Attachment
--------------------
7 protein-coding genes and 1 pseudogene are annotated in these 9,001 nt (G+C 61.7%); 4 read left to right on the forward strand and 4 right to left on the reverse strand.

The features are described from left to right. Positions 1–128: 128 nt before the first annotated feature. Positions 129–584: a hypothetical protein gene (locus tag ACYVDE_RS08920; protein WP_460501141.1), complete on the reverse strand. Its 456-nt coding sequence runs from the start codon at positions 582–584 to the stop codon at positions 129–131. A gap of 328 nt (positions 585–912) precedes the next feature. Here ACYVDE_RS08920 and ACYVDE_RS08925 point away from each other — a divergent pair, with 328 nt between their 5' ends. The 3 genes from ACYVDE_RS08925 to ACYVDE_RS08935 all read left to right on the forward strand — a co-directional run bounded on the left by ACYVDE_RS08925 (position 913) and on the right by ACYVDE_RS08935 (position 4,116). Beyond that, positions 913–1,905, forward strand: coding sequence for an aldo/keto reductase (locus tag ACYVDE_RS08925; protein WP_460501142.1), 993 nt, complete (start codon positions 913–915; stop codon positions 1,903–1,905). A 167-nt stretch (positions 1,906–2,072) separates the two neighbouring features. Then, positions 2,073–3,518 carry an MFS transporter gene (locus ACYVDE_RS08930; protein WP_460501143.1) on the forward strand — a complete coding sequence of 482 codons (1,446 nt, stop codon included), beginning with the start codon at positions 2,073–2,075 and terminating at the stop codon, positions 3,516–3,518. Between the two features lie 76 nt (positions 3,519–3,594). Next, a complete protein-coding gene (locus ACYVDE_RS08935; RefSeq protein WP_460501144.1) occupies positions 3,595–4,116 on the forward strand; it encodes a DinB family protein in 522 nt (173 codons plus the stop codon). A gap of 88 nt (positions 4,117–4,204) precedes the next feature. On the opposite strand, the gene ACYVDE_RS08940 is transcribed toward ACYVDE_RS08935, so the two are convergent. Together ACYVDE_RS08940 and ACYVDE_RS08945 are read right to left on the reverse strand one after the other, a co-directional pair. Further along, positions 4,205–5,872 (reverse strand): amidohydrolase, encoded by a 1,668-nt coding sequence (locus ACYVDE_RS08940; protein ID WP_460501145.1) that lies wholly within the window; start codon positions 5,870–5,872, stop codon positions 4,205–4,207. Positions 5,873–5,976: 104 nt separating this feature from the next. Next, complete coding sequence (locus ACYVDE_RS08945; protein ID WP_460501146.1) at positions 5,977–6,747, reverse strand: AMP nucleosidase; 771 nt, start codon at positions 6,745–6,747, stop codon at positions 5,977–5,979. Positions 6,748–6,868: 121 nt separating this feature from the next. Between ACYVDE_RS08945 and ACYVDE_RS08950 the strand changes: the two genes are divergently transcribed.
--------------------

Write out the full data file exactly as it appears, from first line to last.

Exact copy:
7 protein-coding genes and 1 pseudogene are annotated in these 9,001 nt (G+C 61.7%); 4 read left to right on the forward strand and 4 right to left on the reverse strand.

The features are described from left to right. Positions 1–128: 128 nt before the first annotated feature. Positions 129–584: a hypothetical protein gene (locus tag ACYVDE_RS08920; protein WP_460501141.1), complete on the reverse strand. Its 456-nt coding sequence runs from the start codon at positions 582–584 to the stop codon at positions 129–131. A gap of 328 nt (positions 585–912) precedes the next feature. Here ACYVDE_RS08920 and ACYVDE_RS08925 point away from each other — a divergent pair, with 328 nt between their 5' ends. The 3 genes from ACYVDE_RS08925 to ACYVDE_RS08935 all read left to right on the forward strand — a co-directional run bounded on the left by ACYVDE_RS08925 (position 913) and on the right by ACYVDE_RS08935 (position 4,116). Beyond that, positions 913–1,905, forward strand: coding sequence for an aldo/keto reductase (locus tag ACYVDE_RS08925; protein WP_460501142.1), 993 nt, complete (start codon positions 913–915; stop codon positions 1,903–1,905). A 167-nt stretch (positions 1,906–2,072) separates the two neighbouring features. Then, positions 2,073–3,518 carry an MFS transporter gene (locus ACYVDE_RS08930; protein WP_460501143.1) on the forward strand — a complete coding sequence of 482 codons (1,446 nt, stop codon included), beginning with the start codon at positions 2,073–2,075 and terminating at the stop codon, positions 3,516–3,518. Between the two features lie 76 nt (positions 3,519–3,594). Next, a complete protein-coding gene (locus ACYVDE_RS08935; RefSeq protein WP_460501144.1) occupies positions 3,595–4,116 on the forward strand; it encodes a DinB family protein in 522 nt (173 codons plus the stop codon). A gap of 88 nt (positions 4,117–4,204) precedes the next feature. On the opposite strand, the gene ACYVDE_RS08940 is transcribed toward ACYVDE_RS08935, so the two are convergent. Together ACYVDE_RS08940 and ACYVDE_RS08945 are read right to left on the reverse strand one after the other, a co-directional pair. Further along, positions 4,205–5,872 (reverse strand): amidohydrolase, encoded by a 1,668-nt coding sequence (locus ACYVDE_RS08940; protein ID WP_460501145.1) that lies wholly within the window; start codon positions 5,870–5,872, stop codon positions 4,205–4,207. Positions 5,873–5,976: 104 nt separating this feature from the next. Next, complete coding sequence (locus ACYVDE_RS08945; protein ID WP_460501146.1) at positions 5,977–6,747, reverse strand: AMP nucleosidase; 771 nt, start codon at positions 6,745–6,747, stop codon at positions 5,977–5,979. Positions 6,748–6,868: 121 nt separating this feature from the next. Between ACYVDE_RS08945 and ACYVDE_RS08950 the strand changes: the two genes are divergently transcribed.